Growing concern about an invasive species is pushing Madawaska Valley Township to act.

Phragmites are an invasive species that spreads quickly and can crowd out native vegetation. According to the Ministry of Natural Resources and Forestry, some of the vegetation that is crowded out provides food for species at risk, and Phragmites are not a good substitute for those species. As well as depleting the soil of both water and nutrients, their dry stocks also make them perfect kindling for wildfires. They can grow in dense packs, and reach up to five meters in height. The difference between invasive and native Phragmites is their beige colour and how closely they grow together. They have been described by Agriculture Canada as the worst invasive species in the country.

The municipality has thrown its support behind resolutions from several other townships over the Phragmites invasive species. They are urging all levels of government to support a management plan to combat the species. As roads and highways are where the invasive species like to spread into the ecosystem, they are calling on federal and provincial transport ministers to back the plan.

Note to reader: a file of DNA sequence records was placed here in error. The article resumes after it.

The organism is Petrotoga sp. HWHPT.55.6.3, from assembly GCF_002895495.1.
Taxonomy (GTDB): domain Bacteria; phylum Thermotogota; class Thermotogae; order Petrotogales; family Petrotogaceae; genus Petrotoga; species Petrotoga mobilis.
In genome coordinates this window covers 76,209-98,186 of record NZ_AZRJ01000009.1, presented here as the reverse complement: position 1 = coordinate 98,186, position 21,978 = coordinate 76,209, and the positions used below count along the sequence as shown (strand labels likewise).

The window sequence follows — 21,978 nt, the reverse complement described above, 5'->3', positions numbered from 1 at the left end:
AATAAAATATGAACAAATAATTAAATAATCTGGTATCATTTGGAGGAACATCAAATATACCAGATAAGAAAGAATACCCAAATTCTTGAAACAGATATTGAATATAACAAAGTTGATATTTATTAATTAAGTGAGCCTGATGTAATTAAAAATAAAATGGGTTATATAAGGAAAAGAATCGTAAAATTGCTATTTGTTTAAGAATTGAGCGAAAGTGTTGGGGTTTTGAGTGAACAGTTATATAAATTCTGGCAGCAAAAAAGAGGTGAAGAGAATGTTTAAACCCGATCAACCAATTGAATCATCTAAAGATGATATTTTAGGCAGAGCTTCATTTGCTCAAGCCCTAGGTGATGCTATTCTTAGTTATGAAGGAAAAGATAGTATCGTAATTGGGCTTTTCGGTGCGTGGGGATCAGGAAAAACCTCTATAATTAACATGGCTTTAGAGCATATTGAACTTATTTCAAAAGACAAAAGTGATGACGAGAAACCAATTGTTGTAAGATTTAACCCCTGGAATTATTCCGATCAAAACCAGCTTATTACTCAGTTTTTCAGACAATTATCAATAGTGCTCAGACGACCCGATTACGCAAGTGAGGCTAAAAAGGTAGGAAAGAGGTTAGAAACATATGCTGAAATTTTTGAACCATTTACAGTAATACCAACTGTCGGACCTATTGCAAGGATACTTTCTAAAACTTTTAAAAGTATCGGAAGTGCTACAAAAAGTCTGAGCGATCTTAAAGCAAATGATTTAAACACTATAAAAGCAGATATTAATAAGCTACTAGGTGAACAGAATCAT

Madawaska Valley Mayor Kim Love says to combat such a species requires buy-in from all levels of government. Because these species don’t discern between federal, provincial, county or municipal land, no one level of government can expect to combat the species. Particularly to Madawaska Valley, a plan needs to get all 4 levels on board due to the high amount of crown, provincial and municipal land within the township. She points to some municipalities that are dealing with the species and are finding that they can remove all the plants from their municipal roads, but the moment they find them on provincial roads, they no longer have jurisdiction to remove the plant from there. The plant can then spread freely back onto municipal roads after that.

Love says that she can’t say with certainty how widespread the invasive Phragmites is in the Madawaska Valley. However, the mayor acknowledged that the species is growing at a steady rate across the province